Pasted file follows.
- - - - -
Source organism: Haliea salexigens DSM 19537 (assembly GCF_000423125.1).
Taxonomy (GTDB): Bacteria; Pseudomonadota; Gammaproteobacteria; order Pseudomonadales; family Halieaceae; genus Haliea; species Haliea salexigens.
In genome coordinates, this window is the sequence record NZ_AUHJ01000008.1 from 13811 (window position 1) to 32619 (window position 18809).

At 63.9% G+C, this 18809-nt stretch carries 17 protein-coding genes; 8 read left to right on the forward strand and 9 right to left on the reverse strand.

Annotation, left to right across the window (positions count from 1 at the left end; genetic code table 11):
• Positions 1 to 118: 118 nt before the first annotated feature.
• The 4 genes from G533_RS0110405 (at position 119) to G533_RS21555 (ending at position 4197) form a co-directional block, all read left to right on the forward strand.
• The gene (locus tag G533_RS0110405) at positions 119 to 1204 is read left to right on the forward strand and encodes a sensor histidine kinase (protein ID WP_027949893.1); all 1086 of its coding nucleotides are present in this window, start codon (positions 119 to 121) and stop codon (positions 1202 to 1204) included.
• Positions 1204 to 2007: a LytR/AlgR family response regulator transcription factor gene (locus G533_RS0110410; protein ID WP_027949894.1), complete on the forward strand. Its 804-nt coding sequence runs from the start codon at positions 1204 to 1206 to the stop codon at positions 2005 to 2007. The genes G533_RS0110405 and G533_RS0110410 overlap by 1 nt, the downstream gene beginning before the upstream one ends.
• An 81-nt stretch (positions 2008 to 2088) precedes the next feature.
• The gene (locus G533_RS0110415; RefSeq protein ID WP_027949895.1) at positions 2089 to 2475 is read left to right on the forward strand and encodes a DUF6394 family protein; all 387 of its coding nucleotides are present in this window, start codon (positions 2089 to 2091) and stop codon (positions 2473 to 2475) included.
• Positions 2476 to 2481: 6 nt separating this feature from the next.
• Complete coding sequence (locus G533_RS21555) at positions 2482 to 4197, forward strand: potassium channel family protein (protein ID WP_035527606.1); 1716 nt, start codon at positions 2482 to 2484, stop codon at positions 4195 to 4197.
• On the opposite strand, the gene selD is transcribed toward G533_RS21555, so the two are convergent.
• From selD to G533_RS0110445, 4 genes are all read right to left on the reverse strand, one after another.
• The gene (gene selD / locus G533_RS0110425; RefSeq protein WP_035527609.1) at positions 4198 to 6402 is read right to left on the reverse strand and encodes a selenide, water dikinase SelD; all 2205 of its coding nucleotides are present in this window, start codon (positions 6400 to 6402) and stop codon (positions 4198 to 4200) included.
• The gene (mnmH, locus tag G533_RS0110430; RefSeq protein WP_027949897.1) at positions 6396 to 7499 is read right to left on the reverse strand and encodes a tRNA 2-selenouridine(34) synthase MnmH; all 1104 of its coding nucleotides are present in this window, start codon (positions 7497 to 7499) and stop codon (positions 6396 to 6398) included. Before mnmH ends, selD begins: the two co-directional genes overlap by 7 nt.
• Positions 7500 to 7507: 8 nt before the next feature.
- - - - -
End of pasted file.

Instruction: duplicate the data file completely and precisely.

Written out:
Source organism: Haliea salexigens DSM 19537 (assembly GCF_000423125.1).
Taxonomy (GTDB): Bacteria; Pseudomonadota; Gammaproteobacteria; order Pseudomonadales; family Halieaceae; genus Haliea; species Haliea salexigens.
In genome coordinates, this window is the sequence record NZ_AUHJ01000008.1 from 13811 (window position 1) to 32619 (window position 18809).

At 63.9% G+C, this 18809-nt stretch carries 17 protein-coding genes; 8 read left to right on the forward strand and 9 right to left on the reverse strand.

Annotation, left to right across the window (positions count from 1 at the left end; genetic code table 11):
• Positions 1 to 118: 118 nt before the first annotated feature.
• The 4 genes from G533_RS0110405 (at position 119) to G533_RS21555 (ending at position 4197) form a co-directional block, all read left to right on the forward strand.
• The gene (locus tag G533_RS0110405) at positions 119 to 1204 is read left to right on the forward strand and encodes a sensor histidine kinase (protein ID WP_027949893.1); all 1086 of its coding nucleotides are present in this window, start codon (positions 119 to 121) and stop codon (positions 1202 to 1204) included.
• Positions 1204 to 2007: a LytR/AlgR family response regulator transcription factor gene (locus G533_RS0110410; protein ID WP_027949894.1), complete on the forward strand. Its 804-nt coding sequence runs from the start codon at positions 1204 to 1206 to the stop codon at positions 2005 to 2007. The genes G533_RS0110405 and G533_RS0110410 overlap by 1 nt, the downstream gene beginning before the upstream one ends.
• An 81-nt stretch (positions 2008 to 2088) precedes the next feature.
• The gene (locus G533_RS0110415; RefSeq protein ID WP_027949895.1) at positions 2089 to 2475 is read left to right on the forward strand and encodes a DUF6394 family protein; all 387 of its coding nucleotides are present in this window, start codon (positions 2089 to 2091) and stop codon (positions 2473 to 2475) included.
• Positions 2476 to 2481: 6 nt separating this feature from the next.
• Complete coding sequence (locus G533_RS21555) at positions 2482 to 4197, forward strand: potassium channel family protein (protein ID WP_035527606.1); 1716 nt, start codon at positions 2482 to 2484, stop codon at positions 4195 to 4197.
• On the opposite strand, the gene selD is transcribed toward G533_RS21555, so the two are convergent.
• From selD to G533_RS0110445, 4 genes are all read right to left on the reverse strand, one after another.
• The gene (gene selD / locus G533_RS0110425; RefSeq protein WP_035527609.1) at positions 4198 to 6402 is read right to left on the reverse strand and encodes a selenide, water dikinase SelD; all 2205 of its coding nucleotides are present in this window, start codon (positions 6400 to 6402) and stop codon (positions 4198 to 4200) included.
• The gene (mnmH, locus tag G533_RS0110430; RefSeq protein WP_027949897.1) at positions 6396 to 7499 is read right to left on the reverse strand and encodes a tRNA 2-selenouridine(34) synthase MnmH; all 1104 of its coding nucleotides are present in this window, start codon (positions 7497 to 7499) and stop codon (positions 6396 to 6398) included. Before mnmH ends, selD begins: the two co-directional genes overlap by 7 nt.
• Positions 7500 to 7507: 8 nt before the next feature.